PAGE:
Catatonia in a Tertiary Care Center in Eastern Part of Nepal: A Descriptive Study


  • B.R. Adhikari Department of Psychiatry, BPKIHS, Dharan
  • S. Subedi Assoc. Prof. Department of Psychiatry, Universal College of Medical Sciences, Bhairahawa
  • R.G. Joshi Department of Psychiatry, BPKIHS, Dharan
  • A. Thapa Department of Psychiatry, BPKIHS, Dharan



Catatonia, Phenomenology, Nepal


Introduction: Catatonia is still an ill-understood phenomenology and we could not find any case based publications from Nepal. This study was undertaken to observe the proportion of catatonic patients in a year, to describe their frequencies, and to relate catatonia to mode of onset of catatonia, stressors and to diagnostic categories.

Method: One-year prospective study was carried out in Psychiatry Ward of B. P. Koirala Institute of Health Sciences, Dharan. Socio-demographic variables were collected in structured Performa and Semi-Structured Performa was used for number of catatonic signs, life events, and mode of onset. Catatonia was screened and rated by Bush-Francis Catatonia Rating Scale. Psychiatric diagnoses were based on International Classification of Mental and Behavioral Disorder, Diagnostic and Research Guidelines, tenth version. Medical diagnoses were made by the consultant in Internal Medicine. Those who could not be admitted at least 24 hours for observation were not taken into study and 2 cases were excluded due to extreme of ages.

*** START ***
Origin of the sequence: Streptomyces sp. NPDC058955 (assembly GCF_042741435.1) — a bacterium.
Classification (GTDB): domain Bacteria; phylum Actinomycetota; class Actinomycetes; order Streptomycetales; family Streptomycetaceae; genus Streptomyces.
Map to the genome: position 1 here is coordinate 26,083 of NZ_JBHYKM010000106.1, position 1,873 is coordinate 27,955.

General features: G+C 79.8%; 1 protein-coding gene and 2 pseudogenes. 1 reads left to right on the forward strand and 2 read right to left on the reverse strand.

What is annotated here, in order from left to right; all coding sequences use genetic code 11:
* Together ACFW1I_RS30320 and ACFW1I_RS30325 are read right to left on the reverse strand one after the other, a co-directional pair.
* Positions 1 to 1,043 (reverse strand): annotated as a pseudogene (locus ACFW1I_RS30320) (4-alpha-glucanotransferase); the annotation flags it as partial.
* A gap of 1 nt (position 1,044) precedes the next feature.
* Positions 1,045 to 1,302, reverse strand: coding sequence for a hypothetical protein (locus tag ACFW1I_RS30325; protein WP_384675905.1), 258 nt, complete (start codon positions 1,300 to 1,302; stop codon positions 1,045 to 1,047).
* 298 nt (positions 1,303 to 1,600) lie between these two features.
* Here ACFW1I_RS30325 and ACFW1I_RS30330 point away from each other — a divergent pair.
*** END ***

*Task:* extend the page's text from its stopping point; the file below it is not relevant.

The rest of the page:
Result: The proportions of patients with catatonia were 9.3% in psychiatric in-patients. Mutism was the most common sign and larger proportion had retarded catatonia. Mode of onset of catatonia, stressors, and disorders were not related. Medical and psychiatric catatonia could not be differentiated from the pattern of catatonic signs, even though echolalia occurred only in seizure disorder in our sample.

Conclusion: The phenomenon of catatonia is common in our set-up. Mutism was the most common symptom. It is important to rule out organic etiology first. Depression is a common diagnosis with catatonia.


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How to Cite

Adhikari, B., Subedi, S., Joshi, R., & Thapa, A. (2017). Catatonia in a Tertiary Care Center in Eastern Part of Nepal: A Descriptive Study. Journal of Psychiatrists’ Association of Nepal, 4(1), 5–11.



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